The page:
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Call for the built environment to lead the charge against climate change

The Intergovernmental Panel on Climate Change (IPCC) has issued a special report on the impact of global warming of 1.5 °C above pre-industrial levels and warned that limiting global warming will require “rapid and far-reaching” transitions in land, energy, industry, buildings, transport, and cities.

It states that global net human-caused emissions of carbon dioxide (CO2) would need to fall by about 45 per cent from 2010 levels by 2030, reaching ‘net zero’ around 2050. This means that any remaining emissions would need to be balanced by removing CO2 from the air.

Responding to the IPCC report, the UK Green Building Council (UKGBC) has remarked that as buildings account for approximately 30 per cent of carbon emissions, the built environment will be a “vital catalyst for change in the wider economy”.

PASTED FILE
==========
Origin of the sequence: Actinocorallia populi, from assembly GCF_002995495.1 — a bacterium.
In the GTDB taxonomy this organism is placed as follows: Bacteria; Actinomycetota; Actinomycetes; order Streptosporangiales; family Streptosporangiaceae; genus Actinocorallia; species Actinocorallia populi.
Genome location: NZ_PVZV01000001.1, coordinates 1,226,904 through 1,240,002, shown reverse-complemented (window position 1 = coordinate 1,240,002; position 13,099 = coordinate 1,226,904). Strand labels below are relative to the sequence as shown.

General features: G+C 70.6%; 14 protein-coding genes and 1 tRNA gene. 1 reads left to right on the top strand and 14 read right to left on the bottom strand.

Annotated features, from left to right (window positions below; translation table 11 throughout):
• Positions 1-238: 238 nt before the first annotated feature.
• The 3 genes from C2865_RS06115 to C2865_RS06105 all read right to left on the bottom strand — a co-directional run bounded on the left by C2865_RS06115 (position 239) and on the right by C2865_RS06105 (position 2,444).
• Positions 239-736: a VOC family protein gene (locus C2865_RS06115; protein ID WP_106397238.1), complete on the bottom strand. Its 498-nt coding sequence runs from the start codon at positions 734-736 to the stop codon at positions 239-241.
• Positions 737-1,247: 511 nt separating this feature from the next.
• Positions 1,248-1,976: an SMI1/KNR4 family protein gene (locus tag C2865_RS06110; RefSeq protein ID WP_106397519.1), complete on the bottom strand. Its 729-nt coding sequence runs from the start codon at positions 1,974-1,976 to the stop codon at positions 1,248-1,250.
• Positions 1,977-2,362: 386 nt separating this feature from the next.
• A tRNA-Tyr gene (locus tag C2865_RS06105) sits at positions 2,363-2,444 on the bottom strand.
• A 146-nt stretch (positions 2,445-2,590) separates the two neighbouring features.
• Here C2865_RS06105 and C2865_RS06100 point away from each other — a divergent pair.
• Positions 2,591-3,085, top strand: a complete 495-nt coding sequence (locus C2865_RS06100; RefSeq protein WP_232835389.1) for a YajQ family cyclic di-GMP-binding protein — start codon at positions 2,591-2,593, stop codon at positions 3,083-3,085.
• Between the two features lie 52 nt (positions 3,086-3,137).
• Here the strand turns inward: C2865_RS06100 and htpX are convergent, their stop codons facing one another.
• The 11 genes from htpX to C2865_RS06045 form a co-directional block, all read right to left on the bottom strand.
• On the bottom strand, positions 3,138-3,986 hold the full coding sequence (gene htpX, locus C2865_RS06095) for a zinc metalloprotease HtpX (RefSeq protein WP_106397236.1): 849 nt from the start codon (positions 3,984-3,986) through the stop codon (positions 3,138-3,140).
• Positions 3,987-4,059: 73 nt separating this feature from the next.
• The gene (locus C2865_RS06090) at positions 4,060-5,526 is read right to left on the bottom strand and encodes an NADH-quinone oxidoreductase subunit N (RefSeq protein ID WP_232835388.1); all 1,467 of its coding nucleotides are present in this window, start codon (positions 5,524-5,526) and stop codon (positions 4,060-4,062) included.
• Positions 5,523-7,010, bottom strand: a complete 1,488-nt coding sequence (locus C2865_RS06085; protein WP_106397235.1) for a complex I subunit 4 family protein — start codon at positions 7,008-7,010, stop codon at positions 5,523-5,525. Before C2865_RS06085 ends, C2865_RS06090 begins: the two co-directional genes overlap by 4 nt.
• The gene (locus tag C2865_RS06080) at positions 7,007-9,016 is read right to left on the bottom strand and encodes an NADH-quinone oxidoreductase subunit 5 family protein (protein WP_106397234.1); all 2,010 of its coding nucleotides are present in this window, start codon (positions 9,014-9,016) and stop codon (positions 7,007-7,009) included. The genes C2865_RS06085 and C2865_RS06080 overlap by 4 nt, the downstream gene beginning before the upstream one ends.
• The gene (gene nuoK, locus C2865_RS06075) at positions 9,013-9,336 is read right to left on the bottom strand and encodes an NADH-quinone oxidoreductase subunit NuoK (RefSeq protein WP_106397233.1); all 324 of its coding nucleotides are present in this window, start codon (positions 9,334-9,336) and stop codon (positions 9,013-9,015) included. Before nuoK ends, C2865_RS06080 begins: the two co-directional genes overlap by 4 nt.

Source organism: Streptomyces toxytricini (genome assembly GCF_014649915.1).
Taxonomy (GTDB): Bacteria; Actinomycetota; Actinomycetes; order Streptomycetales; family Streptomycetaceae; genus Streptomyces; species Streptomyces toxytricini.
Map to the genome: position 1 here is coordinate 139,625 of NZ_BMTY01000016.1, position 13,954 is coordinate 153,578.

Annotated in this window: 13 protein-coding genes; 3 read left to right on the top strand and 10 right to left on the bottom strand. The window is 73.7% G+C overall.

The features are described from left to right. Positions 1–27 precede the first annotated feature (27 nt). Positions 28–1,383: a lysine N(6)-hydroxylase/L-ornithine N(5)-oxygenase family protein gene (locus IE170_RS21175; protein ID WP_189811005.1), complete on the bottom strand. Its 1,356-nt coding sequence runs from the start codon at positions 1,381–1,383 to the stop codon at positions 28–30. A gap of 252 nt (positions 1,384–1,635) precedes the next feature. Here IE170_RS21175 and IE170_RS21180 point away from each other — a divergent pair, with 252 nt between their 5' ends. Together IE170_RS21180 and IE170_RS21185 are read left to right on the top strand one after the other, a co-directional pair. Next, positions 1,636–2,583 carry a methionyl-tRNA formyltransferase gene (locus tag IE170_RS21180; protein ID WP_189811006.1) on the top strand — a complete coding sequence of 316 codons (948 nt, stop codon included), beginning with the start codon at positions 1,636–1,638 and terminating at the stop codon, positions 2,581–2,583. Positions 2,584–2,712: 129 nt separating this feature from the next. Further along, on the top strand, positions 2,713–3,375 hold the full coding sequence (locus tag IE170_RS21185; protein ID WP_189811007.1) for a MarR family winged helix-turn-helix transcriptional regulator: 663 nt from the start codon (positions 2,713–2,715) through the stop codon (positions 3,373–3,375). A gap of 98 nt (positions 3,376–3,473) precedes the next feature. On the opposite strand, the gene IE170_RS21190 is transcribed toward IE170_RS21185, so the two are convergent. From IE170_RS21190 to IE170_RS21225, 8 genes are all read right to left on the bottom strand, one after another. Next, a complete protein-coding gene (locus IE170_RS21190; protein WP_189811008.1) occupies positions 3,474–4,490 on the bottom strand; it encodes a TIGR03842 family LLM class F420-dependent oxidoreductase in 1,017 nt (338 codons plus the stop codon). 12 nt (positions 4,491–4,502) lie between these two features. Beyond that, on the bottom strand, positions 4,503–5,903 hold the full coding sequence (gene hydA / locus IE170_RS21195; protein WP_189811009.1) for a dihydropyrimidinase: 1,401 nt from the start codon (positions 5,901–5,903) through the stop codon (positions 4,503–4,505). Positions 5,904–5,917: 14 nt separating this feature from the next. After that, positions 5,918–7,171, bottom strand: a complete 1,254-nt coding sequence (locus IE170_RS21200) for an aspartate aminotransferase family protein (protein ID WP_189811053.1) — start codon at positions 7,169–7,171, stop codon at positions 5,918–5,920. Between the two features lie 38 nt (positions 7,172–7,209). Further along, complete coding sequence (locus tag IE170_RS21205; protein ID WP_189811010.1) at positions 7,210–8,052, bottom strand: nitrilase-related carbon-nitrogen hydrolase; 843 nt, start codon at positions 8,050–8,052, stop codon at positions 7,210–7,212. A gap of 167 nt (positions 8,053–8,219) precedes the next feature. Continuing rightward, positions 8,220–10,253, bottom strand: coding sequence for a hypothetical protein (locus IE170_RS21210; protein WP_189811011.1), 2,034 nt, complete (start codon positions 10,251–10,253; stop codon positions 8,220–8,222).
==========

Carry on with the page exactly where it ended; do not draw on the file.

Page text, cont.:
Julie Hirigoyen, Chief Executive at UKGBC said: “This report from the IPCC is a wake-up call for governments and businesses across the globe.

“One of the goals of the international 2015 COP21 climate deal was to limit the temperature increase to 1.5°C above pre-industrial levels, recognising that this would significantly reduce the risks and impacts of climate change. This latest IPCC report points to the urgency and scale of action required to achieve this, which should be keenly reviewed by every single board room. There is no doubt that business leaders need to make bold decisions today to transition to a low/no carbon economy that can sustain future generations.

“The construction and property industry in the UK is an economic juggernaut, and our buildings account for approximately 30 per cent of carbon emissions. It is also the industry with the most cost-effective means of reducing carbon emissions so it will be a vital catalyst for change in the wider economy.

“At UKGBC we know that built environment businesses can, and must, lead the charge against climate change. Our Advancing Net Zero programme is a collaborative initiative to drive the transition to a net zero carbon built environment by 2050 – which would be commensurate with the 1.5°C limit.

“Only by all working together to effect change at speed and at scale will we stand any chance of rising to the challenge.”







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